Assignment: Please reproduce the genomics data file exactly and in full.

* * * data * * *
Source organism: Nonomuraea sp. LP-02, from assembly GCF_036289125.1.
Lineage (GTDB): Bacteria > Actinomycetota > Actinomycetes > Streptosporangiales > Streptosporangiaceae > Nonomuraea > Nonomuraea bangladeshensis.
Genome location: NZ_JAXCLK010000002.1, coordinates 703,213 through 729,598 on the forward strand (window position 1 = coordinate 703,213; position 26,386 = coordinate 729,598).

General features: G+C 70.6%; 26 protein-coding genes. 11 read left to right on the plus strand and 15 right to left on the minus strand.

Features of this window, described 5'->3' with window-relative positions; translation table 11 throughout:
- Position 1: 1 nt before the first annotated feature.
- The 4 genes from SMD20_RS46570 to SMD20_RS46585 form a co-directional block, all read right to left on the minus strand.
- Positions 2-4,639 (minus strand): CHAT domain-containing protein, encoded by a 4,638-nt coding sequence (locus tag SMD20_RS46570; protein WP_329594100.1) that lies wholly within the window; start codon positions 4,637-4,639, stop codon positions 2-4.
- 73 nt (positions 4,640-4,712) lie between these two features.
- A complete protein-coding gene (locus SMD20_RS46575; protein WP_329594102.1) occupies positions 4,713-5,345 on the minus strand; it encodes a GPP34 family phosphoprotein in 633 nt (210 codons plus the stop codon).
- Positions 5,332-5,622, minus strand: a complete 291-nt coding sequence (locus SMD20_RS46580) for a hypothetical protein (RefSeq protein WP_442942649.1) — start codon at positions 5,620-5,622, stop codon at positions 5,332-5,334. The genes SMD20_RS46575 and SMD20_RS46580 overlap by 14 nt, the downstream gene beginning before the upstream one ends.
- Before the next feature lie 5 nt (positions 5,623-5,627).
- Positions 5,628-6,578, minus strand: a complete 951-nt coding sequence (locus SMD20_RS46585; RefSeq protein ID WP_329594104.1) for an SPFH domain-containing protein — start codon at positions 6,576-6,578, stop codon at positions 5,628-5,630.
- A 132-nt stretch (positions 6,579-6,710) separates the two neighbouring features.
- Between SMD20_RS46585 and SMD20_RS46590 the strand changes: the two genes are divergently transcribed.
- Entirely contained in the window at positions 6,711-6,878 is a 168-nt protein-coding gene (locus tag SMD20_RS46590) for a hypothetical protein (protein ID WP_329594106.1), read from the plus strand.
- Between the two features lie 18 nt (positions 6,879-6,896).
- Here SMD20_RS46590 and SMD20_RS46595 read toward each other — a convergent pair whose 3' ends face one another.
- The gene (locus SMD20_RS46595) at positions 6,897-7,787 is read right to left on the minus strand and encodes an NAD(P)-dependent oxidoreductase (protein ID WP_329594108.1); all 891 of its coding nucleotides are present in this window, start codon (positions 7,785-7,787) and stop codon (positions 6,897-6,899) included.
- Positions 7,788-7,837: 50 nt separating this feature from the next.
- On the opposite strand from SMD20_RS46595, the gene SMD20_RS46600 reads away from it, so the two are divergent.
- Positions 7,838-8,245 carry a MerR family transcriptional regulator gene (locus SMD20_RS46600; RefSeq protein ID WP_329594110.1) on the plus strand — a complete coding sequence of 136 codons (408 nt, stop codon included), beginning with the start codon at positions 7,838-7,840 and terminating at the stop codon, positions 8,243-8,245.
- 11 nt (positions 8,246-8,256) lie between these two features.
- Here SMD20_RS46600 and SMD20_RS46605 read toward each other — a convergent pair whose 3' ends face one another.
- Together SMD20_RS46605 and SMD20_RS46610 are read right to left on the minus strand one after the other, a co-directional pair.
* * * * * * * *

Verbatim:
Source organism: Nonomuraea sp. LP-02, from assembly GCF_036289125.1.
Lineage (GTDB): Bacteria > Actinomycetota > Actinomycetes > Streptosporangiales > Streptosporangiaceae > Nonomuraea > Nonomuraea bangladeshensis.
Genome location: NZ_JAXCLK010000002.1, coordinates 703,213 through 729,598 on the forward strand (window position 1 = coordinate 703,213; position 26,386 = coordinate 729,598).

General features: G+C 70.6%; 26 protein-coding genes. 11 read left to right on the plus strand and 15 right to left on the minus strand.

Features of this window, described 5'->3' with window-relative positions; translation table 11 throughout:
- Position 1: 1 nt before the first annotated feature.
- The 4 genes from SMD20_RS46570 to SMD20_RS46585 form a co-directional block, all read right to left on the minus strand.
- Positions 2-4,639 (minus strand): CHAT domain-containing protein, encoded by a 4,638-nt coding sequence (locus tag SMD20_RS46570; protein WP_329594100.1) that lies wholly within the window; start codon positions 4,637-4,639, stop codon positions 2-4.
- 73 nt (positions 4,640-4,712) lie between these two features.
- A complete protein-coding gene (locus SMD20_RS46575; protein WP_329594102.1) occupies positions 4,713-5,345 on the minus strand; it encodes a GPP34 family phosphoprotein in 633 nt (210 codons plus the stop codon).
- Positions 5,332-5,622, minus strand: a complete 291-nt coding sequence (locus SMD20_RS46580) for a hypothetical protein (RefSeq protein WP_442942649.1) — start codon at positions 5,620-5,622, stop codon at positions 5,332-5,334. The genes SMD20_RS46575 and SMD20_RS46580 overlap by 14 nt, the downstream gene beginning before the upstream one ends.
- Before the next feature lie 5 nt (positions 5,623-5,627).
- Positions 5,628-6,578, minus strand: a complete 951-nt coding sequence (locus SMD20_RS46585; RefSeq protein ID WP_329594104.1) for an SPFH domain-containing protein — start codon at positions 6,576-6,578, stop codon at positions 5,628-5,630.
- A 132-nt stretch (positions 6,579-6,710) separates the two neighbouring features.
- Between SMD20_RS46585 and SMD20_RS46590 the strand changes: the two genes are divergently transcribed.
- Entirely contained in the window at positions 6,711-6,878 is a 168-nt protein-coding gene (locus tag SMD20_RS46590) for a hypothetical protein (protein ID WP_329594106.1), read from the plus strand.
- Between the two features lie 18 nt (positions 6,879-6,896).
- Here SMD20_RS46590 and SMD20_RS46595 read toward each other — a convergent pair whose 3' ends face one another.
- The gene (locus SMD20_RS46595) at positions 6,897-7,787 is read right to left on the minus strand and encodes an NAD(P)-dependent oxidoreductase (protein ID WP_329594108.1); all 891 of its coding nucleotides are present in this window, start codon (positions 7,785-7,787) and stop codon (positions 6,897-6,899) included.
- Positions 7,788-7,837: 50 nt separating this feature from the next.
- On the opposite strand from SMD20_RS46595, the gene SMD20_RS46600 reads away from it, so the two are divergent.
- Positions 7,838-8,245 carry a MerR family transcriptional regulator gene (locus SMD20_RS46600; RefSeq protein ID WP_329594110.1) on the plus strand — a complete coding sequence of 136 codons (408 nt, stop codon included), beginning with the start codon at positions 7,838-7,840 and terminating at the stop codon, positions 8,243-8,245.
- 11 nt (positions 8,246-8,256) lie between these two features.
- Here SMD20_RS46600 and SMD20_RS46605 read toward each other — a convergent pair whose 3' ends face one another.
- Together SMD20_RS46605 and SMD20_RS46610 are read right to left on the minus strand one after the other, a co-directional pair.